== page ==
From Bombay to Bollywood: 50 Years of Indian Cinema
NW Film, with the help of the government of India, the Ministry of Information and Broadcasting, and Portland's own DJ Anjali and the Incredible Kid, has put together a 10-film retrospective on the width and breadth of the Indian film experience. It ain't all singing and dancing at weddings, you guys. More at nwfilm.org. NW Film Center's Whitsell Auditorium.
Gods of Egypt
Save Geoffrey Rush's performance as sun god Ra—which provides some of the only moments of levity and humanity in an otherwise cadaverous script—Gods of Egypt is a flop of historic proportions, the sort of movie that in 10 years' time will appear on the same lists as Glitter and Highlander 2. It's not good, and it's not even bad good. Did I mention there's a spaceship? MORGAN TROPER Various Theaters.
It doesn't matter that Hail, Caesar! barely hangs together. It's too much fun to watch. Joel and Ethan Coen have given us more than their share of bone-chilling noir and ink-black comedy; they've made films that deal with morality and mortality and the divine absurdity of existence. With Hail, Caesar!, they've forgone the brow furrowing and decided to revel in their favorite topic of all—movies. NED LANNAMANN Bagdad Theater.
Kung Fu Theater
This month's installment in Dan Halsted's ongoing celebration of all things whoop-ass is the only known 35mm print of 1980's Snake in the Monkey's Shadow, showcasing the might of the drunken-monkey style at the expense of vile, venomous practitioners of the snakefist. BOBBY ROBERTS Hollywood Theatre.
Light and Shadows: Masters of Cinematography
See Film, this issue. Hollywood Theatre.
London Has Fallen
See review this issue. Various Theaters.
Match Cut Movie Club
A mystery screening series: Buy a ticket, be surprised. Past selections have included Mamet's The Spanish Prisoner and Coppola's The Conversation. More at matchcutmovieclub.com. Living Room Theaters.
Mere days after being released, the latest from Stephen Chow—the comic genius behind The God of Cookery, Shaolin Soccer, and Kung Fu Hustle—became the highest-grossing film in China. (Like, the highest-grossing film in China ever.) But Sony inexplicably fumbled the American release, dumping it in a scant few theaters with no notice, no ads, and not even an email to tell anybody it existed. That's too bad, because this frantic, sweet fable of a young mermaid (Lin Yun) sent to assassinate a money-grubbing business tycoon (Deng Chao) is a goddamn delight. Part romcom, part musical, part slapstick, and part ecological call-to-arms, the hilarious The Mermaid also serves as a reminder of how visually uninspired and thematically bland American comedies have become—especially when compared to something (anything) from the earnest, clever, wacked-out mind of Chow. This film also features a jetpack. ERIK HENRIKSEN Fox Tower 10.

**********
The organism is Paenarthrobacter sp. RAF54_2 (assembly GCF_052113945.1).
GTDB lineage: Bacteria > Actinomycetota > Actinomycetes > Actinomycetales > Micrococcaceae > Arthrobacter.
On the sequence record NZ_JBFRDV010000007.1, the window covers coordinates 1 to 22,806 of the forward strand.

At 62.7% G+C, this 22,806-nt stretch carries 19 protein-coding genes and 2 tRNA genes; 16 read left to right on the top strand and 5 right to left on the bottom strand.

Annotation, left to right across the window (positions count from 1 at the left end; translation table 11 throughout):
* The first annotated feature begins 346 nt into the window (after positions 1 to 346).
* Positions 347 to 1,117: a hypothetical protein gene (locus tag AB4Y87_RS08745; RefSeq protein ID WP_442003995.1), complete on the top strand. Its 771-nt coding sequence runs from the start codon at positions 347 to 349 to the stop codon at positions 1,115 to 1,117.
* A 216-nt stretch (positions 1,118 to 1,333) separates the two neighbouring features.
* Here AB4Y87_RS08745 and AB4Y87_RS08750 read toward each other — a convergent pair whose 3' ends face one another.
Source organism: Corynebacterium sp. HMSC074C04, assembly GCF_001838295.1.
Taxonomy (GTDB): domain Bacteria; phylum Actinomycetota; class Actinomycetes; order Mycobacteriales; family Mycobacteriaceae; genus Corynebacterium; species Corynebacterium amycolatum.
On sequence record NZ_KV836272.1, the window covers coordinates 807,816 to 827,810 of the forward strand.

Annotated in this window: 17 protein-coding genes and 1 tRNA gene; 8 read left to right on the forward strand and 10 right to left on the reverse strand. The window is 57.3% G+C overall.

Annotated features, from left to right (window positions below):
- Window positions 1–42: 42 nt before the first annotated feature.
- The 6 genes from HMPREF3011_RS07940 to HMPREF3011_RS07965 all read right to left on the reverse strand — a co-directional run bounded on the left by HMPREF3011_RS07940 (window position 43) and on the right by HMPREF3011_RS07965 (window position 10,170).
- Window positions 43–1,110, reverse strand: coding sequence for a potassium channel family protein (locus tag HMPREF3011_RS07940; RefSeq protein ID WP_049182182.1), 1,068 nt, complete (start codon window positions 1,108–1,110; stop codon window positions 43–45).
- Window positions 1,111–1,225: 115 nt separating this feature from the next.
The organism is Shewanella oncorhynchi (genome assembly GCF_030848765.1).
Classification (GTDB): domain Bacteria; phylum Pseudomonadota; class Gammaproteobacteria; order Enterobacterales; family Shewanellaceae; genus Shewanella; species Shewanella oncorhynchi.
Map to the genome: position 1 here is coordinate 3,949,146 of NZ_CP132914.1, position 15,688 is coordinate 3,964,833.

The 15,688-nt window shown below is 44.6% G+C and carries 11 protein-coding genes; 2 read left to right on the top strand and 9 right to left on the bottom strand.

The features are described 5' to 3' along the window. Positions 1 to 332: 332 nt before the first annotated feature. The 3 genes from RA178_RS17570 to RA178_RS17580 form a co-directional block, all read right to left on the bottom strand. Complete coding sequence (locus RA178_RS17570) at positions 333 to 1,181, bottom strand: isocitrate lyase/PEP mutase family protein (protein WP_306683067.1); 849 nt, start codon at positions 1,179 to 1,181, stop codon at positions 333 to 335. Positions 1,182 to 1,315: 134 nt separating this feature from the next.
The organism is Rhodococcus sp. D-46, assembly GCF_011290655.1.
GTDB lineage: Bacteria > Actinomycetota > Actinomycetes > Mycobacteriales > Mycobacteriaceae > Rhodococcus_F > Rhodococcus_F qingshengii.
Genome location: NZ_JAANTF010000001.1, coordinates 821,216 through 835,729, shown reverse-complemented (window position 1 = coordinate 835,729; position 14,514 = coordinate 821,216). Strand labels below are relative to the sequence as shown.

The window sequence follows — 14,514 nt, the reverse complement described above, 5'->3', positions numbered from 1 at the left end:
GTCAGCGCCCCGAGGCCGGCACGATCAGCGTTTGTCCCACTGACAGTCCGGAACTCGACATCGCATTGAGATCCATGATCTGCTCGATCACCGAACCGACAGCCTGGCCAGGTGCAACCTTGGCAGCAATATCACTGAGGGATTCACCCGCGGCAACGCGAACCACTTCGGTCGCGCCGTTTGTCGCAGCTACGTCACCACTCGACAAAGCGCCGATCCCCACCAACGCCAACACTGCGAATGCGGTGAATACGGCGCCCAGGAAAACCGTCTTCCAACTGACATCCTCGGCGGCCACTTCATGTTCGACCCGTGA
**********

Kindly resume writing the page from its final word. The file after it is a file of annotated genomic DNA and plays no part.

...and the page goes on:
Out 1: Noli Me Tangere
Jacques Rivette's 1971 magnum opus Out 1 is not the easiest movie to sit through, thanks to its unwieldy running time (just shy of 13 hours, broken up into eight 90- to 100-minute chunks) and its many drawn-out—and occasionally grating—scenes of two experimental theater companies working on a pair of Aeschylus plays. Spending the money and time to see the late director's complete vision is absolutely worth it, though, as it perfectly captures the feelings of excitement, desperation, and malaise that set into the minds of many French citizens following the mass political protests of May 1968. ROBERT HAM NW Film Center's Whitsell Auditorium.
Portland Music Video Festival
A program showcasing "the work of musicians and filmmakers from Portland and across the nation." Will there be anything better than the video for Nelson's "After the Rain"? Well, that's the challenge, isn't it. Hollywood Theatre.
Portland Oregon Women's Film Festival (POWFest)
See Film, this issue. Hollywood Theatre.